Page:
Priests for Life - Gospel of Life Ministries
January - February 2008 Vol. 18 Number 1
 Fr. Frank prayed with activists at an abortion mill in Orlando in October.
Fr. Frank prayed with activists at an abortion mill in Orlando in October.
At least one baby was saved and Fr. Frank spoke with the abortionist and another mill worker. 
A Joyful Season
"Each year you give us this joyful season when we prepare to celebrate the paschal mystery with mind and heart renewed."
(Preface of Lent 1).

The purpose of Lent is succinctly expressed by this preface. Catechumens prepare for baptism into the paschal mystery. The faithful are reminded of their baptism, and will renew their baptismal vows at the Easter liturgy.

Baptism and Life

This baptismal focus is a life focus, and is illumined by Lenten readings as well as by the encyclical, The Gospel of Life.

Baptism initiates us into the eternal life Christ gives us. Eternal does not only mean it never ends. It also refers to the "quality" of that life, namely, it is a share in the life of the Eternal God.

The baptized, therefore, are sons and daughters of God and are members of the Church, the People of Life (see Evangelium Vitae #79). The baptized have taken hold of the eternal life promised them (see Rom.6:4) and are already living it (Gal 2:19-20; John 6:47).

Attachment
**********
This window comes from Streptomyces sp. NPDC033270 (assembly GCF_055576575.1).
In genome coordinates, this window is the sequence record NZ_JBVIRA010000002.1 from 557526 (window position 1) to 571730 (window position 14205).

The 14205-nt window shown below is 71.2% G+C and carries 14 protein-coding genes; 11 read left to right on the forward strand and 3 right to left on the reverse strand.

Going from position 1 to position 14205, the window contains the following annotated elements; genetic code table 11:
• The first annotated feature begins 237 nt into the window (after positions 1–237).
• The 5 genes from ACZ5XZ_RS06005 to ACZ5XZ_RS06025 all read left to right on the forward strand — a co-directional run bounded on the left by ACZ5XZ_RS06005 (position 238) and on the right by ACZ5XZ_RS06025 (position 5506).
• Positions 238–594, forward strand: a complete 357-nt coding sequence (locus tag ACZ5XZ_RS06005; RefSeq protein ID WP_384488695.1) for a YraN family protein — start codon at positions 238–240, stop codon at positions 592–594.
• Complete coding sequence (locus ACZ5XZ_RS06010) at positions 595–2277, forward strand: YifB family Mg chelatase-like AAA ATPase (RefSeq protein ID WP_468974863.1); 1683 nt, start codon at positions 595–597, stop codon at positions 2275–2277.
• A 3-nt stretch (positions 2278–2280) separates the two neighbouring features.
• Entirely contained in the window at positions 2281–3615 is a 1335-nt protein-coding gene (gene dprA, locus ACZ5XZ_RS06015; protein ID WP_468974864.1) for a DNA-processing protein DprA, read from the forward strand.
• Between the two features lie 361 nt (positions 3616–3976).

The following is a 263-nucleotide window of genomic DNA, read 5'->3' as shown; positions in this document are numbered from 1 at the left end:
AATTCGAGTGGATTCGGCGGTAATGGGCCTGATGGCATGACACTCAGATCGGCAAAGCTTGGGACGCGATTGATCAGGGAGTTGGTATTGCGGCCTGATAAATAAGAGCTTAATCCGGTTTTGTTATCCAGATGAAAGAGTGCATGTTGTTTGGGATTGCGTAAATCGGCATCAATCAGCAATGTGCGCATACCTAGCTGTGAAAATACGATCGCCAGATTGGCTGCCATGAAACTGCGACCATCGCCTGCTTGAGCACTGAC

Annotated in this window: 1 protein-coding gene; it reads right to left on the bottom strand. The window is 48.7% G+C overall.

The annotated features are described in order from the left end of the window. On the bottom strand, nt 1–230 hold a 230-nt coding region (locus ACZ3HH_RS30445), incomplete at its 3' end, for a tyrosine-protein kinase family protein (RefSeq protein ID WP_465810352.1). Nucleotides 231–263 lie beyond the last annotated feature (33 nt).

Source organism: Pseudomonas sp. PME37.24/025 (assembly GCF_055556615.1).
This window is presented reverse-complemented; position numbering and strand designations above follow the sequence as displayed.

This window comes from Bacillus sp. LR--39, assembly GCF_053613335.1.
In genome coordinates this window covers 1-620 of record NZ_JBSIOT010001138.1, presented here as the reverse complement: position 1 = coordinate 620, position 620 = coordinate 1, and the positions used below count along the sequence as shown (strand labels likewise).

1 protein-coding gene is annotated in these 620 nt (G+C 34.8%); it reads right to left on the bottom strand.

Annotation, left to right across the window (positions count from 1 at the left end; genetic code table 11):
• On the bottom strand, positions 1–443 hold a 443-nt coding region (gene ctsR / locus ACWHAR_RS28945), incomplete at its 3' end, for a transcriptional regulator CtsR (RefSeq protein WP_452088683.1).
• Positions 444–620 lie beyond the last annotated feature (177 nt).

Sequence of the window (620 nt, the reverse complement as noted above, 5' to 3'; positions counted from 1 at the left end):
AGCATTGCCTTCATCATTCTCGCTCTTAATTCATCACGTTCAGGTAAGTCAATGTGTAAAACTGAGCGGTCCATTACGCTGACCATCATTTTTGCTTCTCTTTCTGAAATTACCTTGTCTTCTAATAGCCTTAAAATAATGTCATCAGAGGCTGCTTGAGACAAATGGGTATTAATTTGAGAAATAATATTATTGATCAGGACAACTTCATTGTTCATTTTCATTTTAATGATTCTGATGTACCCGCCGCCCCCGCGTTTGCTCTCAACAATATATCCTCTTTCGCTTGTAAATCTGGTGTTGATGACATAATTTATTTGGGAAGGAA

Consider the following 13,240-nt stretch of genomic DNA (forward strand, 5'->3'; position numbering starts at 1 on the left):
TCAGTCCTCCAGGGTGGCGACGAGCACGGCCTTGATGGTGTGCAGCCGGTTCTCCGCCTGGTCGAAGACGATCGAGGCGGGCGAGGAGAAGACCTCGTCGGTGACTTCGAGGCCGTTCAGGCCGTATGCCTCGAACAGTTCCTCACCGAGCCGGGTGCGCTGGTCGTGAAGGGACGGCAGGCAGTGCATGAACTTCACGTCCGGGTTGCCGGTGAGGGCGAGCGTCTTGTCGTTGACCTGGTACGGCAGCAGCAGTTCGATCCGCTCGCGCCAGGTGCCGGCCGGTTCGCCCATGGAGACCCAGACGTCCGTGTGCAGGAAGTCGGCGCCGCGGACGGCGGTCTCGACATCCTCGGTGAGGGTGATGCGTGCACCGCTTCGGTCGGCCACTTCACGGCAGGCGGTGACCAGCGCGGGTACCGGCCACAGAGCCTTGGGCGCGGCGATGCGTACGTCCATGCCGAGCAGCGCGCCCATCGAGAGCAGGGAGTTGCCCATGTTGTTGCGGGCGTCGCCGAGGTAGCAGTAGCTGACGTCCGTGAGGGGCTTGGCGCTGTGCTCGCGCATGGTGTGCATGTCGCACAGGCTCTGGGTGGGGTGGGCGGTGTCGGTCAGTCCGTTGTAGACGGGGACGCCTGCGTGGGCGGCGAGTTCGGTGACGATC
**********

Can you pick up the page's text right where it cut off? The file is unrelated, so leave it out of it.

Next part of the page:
Baptismal Choices

The choices of the baptized are therefore to be shaped by their new identity (see Rom 6:6; Eph. 4:17-24). We see how Christ calls the Samaritan woman to repent as she accepts the waters of new life (see John 4:15-24). Lenten repentance is necessary so that Gods people may more deeply become who they are. They are called to see their sins more clearly. Hence baptism is known as "illumination". The passage about the man born blind (John 9) is therefore a key Lenten passage (4th Sunday of Lent-A and optional Mass for 4th week of Lent).

The "pro-choice" and "right to die" mentalities are two of those "empty promises" which are firmly rejected by the baptized.

Empty Promises